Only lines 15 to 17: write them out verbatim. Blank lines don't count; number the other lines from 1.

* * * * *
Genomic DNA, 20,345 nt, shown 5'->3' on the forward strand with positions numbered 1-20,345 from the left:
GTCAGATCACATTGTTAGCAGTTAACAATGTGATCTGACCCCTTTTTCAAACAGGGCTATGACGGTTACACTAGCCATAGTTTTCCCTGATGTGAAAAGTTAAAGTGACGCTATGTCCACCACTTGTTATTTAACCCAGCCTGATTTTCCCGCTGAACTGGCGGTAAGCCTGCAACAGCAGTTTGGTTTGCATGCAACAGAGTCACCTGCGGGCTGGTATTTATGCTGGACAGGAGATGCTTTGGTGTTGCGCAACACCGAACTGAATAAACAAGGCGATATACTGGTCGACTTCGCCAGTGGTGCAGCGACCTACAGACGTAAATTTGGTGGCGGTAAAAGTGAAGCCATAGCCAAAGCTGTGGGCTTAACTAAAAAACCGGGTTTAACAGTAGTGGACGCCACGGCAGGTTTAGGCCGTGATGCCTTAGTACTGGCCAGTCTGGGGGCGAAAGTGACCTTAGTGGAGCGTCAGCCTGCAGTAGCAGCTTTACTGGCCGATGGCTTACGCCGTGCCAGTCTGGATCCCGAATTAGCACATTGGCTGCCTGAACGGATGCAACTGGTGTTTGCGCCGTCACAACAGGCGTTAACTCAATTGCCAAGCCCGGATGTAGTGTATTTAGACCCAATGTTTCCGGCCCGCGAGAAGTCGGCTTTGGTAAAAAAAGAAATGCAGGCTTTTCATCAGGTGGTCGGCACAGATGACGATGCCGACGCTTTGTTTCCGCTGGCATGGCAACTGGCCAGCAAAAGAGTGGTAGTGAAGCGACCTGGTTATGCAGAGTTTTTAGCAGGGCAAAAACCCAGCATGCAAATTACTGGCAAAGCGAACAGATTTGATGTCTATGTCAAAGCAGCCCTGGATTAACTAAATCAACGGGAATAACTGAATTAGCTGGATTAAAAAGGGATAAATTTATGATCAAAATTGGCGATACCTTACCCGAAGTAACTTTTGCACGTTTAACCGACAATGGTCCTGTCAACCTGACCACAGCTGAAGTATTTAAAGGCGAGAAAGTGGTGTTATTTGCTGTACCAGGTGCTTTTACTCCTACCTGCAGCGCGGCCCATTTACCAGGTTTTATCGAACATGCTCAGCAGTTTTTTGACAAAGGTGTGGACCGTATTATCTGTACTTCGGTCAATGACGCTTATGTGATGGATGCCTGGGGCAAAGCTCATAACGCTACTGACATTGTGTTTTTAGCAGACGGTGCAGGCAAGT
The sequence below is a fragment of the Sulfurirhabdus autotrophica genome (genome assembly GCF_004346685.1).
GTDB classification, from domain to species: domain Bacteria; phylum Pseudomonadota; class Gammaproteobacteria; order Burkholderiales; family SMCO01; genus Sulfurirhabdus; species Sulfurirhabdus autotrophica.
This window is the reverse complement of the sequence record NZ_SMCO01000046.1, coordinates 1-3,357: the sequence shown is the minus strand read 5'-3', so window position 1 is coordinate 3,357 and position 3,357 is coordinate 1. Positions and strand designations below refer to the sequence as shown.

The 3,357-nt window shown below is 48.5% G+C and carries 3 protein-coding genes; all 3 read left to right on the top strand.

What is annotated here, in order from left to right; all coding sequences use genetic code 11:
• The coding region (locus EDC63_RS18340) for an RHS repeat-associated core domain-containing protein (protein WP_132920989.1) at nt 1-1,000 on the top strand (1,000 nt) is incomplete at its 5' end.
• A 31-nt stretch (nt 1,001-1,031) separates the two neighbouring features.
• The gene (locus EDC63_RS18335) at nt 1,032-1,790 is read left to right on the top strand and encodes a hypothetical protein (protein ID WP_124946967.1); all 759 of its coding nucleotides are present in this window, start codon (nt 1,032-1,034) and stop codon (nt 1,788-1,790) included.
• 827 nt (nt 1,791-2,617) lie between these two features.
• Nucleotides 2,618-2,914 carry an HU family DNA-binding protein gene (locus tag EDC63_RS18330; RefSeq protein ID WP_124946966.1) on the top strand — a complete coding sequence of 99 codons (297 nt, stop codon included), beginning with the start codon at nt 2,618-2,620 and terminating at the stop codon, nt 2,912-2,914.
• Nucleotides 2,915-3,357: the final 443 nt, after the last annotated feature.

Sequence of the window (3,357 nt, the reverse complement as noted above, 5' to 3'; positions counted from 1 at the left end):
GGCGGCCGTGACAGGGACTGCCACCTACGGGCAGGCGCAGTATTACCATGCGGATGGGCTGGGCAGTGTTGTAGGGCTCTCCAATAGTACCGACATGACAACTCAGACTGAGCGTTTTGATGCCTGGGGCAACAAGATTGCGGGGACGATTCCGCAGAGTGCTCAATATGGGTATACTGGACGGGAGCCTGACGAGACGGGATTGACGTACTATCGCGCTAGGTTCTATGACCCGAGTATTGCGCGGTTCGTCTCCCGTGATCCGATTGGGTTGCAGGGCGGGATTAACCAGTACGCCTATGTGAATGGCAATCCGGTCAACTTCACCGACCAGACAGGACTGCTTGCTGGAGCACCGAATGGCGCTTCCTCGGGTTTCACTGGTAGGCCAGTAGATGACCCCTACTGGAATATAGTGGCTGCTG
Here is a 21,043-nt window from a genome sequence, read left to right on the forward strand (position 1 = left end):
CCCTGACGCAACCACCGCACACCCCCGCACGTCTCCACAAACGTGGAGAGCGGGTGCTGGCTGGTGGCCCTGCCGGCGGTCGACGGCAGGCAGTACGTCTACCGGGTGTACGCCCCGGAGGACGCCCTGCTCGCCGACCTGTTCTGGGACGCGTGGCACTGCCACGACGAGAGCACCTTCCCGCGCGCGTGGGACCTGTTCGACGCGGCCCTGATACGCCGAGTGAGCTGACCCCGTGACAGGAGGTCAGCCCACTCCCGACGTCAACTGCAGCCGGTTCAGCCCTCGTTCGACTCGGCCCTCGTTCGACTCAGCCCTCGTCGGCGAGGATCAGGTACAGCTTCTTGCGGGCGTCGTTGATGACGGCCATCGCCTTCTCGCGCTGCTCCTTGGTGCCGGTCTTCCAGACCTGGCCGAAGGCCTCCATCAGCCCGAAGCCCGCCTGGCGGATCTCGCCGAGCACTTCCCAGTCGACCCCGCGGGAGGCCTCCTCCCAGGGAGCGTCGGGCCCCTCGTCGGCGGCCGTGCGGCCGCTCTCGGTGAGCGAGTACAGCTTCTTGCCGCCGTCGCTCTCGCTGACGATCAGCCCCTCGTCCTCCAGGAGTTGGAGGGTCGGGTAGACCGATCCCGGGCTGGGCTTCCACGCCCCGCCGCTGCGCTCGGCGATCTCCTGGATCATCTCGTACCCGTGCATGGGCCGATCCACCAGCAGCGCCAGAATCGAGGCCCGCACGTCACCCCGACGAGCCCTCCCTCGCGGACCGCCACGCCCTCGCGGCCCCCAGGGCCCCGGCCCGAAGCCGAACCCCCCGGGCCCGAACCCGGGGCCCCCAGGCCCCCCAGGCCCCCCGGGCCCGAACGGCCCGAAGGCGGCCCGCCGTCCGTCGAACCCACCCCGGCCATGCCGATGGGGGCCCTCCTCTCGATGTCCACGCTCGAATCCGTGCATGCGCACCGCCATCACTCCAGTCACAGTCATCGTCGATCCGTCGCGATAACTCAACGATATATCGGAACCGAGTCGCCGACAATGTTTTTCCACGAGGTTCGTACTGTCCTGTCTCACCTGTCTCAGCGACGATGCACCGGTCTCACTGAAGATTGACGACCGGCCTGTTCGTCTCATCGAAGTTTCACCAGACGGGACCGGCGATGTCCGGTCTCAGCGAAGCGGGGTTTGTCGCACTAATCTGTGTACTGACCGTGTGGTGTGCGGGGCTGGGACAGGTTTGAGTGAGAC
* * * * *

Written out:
GGCGGCCGTGACAGGGACTGCCACCTACGGGCAGGCGCAGTATTACCATGCGGATGGGCTGGGCAGTGTTGTAGGGCTCTCCAATAGTACCGACATGACAACTCAGACTGAGCGTTTTGATGCCTGGGGCAACAAGATTGCGGGGACGATTCCGCAGAGTGCTCAATATGGGTATACTGGACGGGAGCCTGACGAGACGGGATTGACGTACTATCGCGCTAGGTTCTATGACCCGAGTATTGCGCGGTTCGTCTCCCGTGATCCGATTGGGTTGCAGGGCGGGATTAACCAGTACGCCTATGTGAATGGCAATCCGGTCAACTTCACCGACCAGACAGGACTGCTTGCTGGAGCACCGAATGGCGCTTCCTCGGGTTTCACTGGTAGGCCAGTAGATGACCCCTACTGGAATATAGTGGCTGCTG
Here is a 21,043-nt window from a genome sequence, read left to right on the forward strand (position 1 = left end):
CCCTGACGCAACCACCGCACACCCCCGCACGTCTCCACAAACGTGGAGAGCGGGTGCTGGCTGGTGGCCCTGCCGGCGGTCGACGGCAGGCAGTACGTCTACCGGGTGTACGCCCCGGAGGACGCCCTGCTCGCCGACCTGTTCTGGGACGCGTGGCACTGCCACGACGAGAGCACCTTCCCGCGCGCGTGGGACCTGTTCGACGCGGCCCTGATACGCCGAGTGAGCTGACCCCGTGACAGGAGGTCAGCCCACTCCCGACGTCAACTGCAGCCGGTTCAGCCCTCGTTCGACTCGGCCCTCGTTCGACTCAGCCCTCGTCGGCGAGGATCAGGTACAGCTTCTTGCGGGCGTCGTTGATGACGGCCATCGCCTTCTCGCGCTGCTCCTTGGTGCCGGTCTTCCAGACCTGGCCGAAGGCCTCCATCAGCCCGAAGCCCGCCTGGCGGATCTCGCCGAGCACTTCCCAGTCGACCCCGCGGGAGGCCTCCTCCCAGGGAGCGTCGGGCCCCTCGTCGGCGGCCGTGCGGCCGCTCTCGGTGAGCGAGTACAGCTTCTTGCCGCCGTCGCTCTCGCTGACGATCAGCCCCTCGTCCTCCAGGAGTTGGAGGGTCGGGTAGACCGATCCCGGGCTGGGCTTCCACGCCCCGCCGCTGCGCTCGGCGATCTCCTGGATCATCTCGTACCCGTGCATGGGCCGATCCACCAGCAGCGCCAGAATCGAGGCCCGCACGTCACCCCGACGAGCCCTCCCTCGCGGACCGCCACGCCCTCGCGGCCCCCAGGGCCCCGGCCCGAAGCCGAACCCCCCGGGCCCGAACCCGGGGCCCCCAGGCCCCCCAGGCCCCCCGGGCCCGAACGGCCCGAAGGCGGCCCGCCGTCCGTCGAACCCACCCCGGCCATGCCGATGGGGGCCCTCCTCTCGATGTCCACGCTCGAATCCGTGCATGCGCACCGCCATCACTCCAGTCACAGTCATCGTCGATCCGTCGCGATAACTCAACGATATATCGGAACCGAGTCGCCGACAATGTTTTTCCACGAGGTTCGTACTGTCCTGTCTCACCTGTCTCAGCGACGATGCACCGGTCTCACTGAAGATTGACGACCGGCCTGTTCGTCTCATCGAAGTTTCACCAGACGGGACCGGCGATGTCCGGTCTCAGCGAAGCGGGGTTTGTCGCACTAATCTGTGTACTGACCGTGTGGTGTGCGGGGCTGGGACAGGTTTGAGTGAGAC